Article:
Carleton asks judge to throw out discrimination case

Students wanted to show graphic images in high-traffic area


 

Carleton University has asked a judge to throw out a lawsuit by two members of an anti-abortion group who claim they were discriminated against by the administration, reports the Ottawa Citizen.

The school wouldn’t allow Ruth Lobo and John McLeod of Carleton Lifeline to put up a display that included graphic images of genocide and fetuses in a high-traffic square on campus known as the Tory Quad. The university offered them a more secluded space to make their presentation. The students argue that was discriminatory because animal-rights activists and Holocaust awareness groups are permitted to use graphic images in Tory Quad.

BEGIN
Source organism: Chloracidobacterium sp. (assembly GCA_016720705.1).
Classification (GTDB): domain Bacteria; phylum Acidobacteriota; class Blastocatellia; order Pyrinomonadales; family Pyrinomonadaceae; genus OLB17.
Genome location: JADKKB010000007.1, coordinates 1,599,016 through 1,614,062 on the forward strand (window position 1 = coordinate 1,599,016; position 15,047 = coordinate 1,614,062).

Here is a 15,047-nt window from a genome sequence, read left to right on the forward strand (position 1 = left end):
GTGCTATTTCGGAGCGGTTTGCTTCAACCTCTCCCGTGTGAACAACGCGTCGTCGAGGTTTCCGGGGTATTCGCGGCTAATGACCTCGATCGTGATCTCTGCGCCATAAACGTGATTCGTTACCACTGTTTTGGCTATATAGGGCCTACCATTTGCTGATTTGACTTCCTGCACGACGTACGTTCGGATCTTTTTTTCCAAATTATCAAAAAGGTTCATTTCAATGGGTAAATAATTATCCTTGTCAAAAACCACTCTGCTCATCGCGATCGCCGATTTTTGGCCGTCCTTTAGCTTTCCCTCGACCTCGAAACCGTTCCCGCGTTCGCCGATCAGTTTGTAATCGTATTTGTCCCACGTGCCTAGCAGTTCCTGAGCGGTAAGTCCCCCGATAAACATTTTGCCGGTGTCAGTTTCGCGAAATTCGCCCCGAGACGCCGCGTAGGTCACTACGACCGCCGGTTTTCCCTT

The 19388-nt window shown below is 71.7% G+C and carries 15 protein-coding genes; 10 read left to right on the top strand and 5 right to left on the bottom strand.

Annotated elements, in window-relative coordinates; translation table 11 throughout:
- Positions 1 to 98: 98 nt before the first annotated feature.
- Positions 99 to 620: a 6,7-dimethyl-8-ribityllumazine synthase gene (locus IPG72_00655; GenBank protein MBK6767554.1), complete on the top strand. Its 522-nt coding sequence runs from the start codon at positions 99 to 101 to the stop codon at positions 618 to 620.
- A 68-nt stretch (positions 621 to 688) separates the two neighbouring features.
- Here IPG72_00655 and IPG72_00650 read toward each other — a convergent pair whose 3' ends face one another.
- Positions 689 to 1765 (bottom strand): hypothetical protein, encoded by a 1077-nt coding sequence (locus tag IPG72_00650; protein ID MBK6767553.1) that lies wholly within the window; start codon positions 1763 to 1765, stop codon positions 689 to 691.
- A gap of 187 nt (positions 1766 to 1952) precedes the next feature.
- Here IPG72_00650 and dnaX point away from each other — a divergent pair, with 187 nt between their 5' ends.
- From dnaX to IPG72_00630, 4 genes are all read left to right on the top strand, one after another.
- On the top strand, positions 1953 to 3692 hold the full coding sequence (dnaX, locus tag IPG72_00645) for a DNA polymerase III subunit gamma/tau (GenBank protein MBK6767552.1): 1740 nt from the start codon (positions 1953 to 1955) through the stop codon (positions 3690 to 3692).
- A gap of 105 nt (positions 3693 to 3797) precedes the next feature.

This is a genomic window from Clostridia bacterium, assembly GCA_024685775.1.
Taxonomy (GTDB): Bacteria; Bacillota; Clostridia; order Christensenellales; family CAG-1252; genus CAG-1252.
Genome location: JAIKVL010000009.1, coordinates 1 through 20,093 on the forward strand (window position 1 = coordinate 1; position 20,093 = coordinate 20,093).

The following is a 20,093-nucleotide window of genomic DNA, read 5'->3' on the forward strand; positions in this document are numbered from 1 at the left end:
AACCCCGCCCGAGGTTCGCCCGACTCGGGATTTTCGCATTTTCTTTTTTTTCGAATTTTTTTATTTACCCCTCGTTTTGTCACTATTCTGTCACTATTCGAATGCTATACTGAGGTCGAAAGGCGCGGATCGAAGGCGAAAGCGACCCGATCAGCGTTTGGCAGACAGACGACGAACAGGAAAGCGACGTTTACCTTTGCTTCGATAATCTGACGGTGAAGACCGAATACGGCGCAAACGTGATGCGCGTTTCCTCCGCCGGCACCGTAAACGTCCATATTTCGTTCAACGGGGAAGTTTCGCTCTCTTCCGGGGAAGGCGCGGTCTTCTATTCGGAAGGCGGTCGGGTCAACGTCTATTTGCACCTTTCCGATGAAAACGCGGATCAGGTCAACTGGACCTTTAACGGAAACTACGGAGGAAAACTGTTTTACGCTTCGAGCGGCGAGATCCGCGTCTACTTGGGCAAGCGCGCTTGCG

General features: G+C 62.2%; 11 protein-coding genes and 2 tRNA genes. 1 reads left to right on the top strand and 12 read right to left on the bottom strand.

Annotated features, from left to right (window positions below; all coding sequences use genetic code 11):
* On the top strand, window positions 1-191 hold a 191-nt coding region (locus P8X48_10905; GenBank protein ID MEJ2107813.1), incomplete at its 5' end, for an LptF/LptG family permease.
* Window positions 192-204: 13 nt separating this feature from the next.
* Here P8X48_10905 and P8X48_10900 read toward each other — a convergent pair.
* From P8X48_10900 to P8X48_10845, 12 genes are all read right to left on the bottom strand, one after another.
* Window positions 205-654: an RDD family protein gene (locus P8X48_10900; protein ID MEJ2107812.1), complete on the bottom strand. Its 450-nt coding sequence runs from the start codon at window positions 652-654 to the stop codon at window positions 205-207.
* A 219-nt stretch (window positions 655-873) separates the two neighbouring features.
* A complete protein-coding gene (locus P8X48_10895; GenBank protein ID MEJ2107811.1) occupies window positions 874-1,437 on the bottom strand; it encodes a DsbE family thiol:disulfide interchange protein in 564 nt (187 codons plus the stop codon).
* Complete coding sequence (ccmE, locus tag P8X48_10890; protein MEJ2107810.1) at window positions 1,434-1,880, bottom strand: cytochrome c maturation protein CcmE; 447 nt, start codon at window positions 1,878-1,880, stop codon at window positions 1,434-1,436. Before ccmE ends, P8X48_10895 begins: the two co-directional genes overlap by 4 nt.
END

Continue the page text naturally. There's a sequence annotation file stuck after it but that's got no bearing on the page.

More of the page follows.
Lawyers for the university told the judge the claim is “scandalous, frivolous, vexatious or otherwise an abuse of the process of the court.” They argued that the university’s Human Rights Policy and the policy on Student Rights and Responsibilities are “internal administrative directives and procedures,” and that they do not form a contract between administrators and students.

Lobo and McLeod’s lawyer argued that Carleton University may have been acting as an agent of government and would therefore be subject to the Charter of Rights and Freedoms, including provisions on freedom of expression.


 

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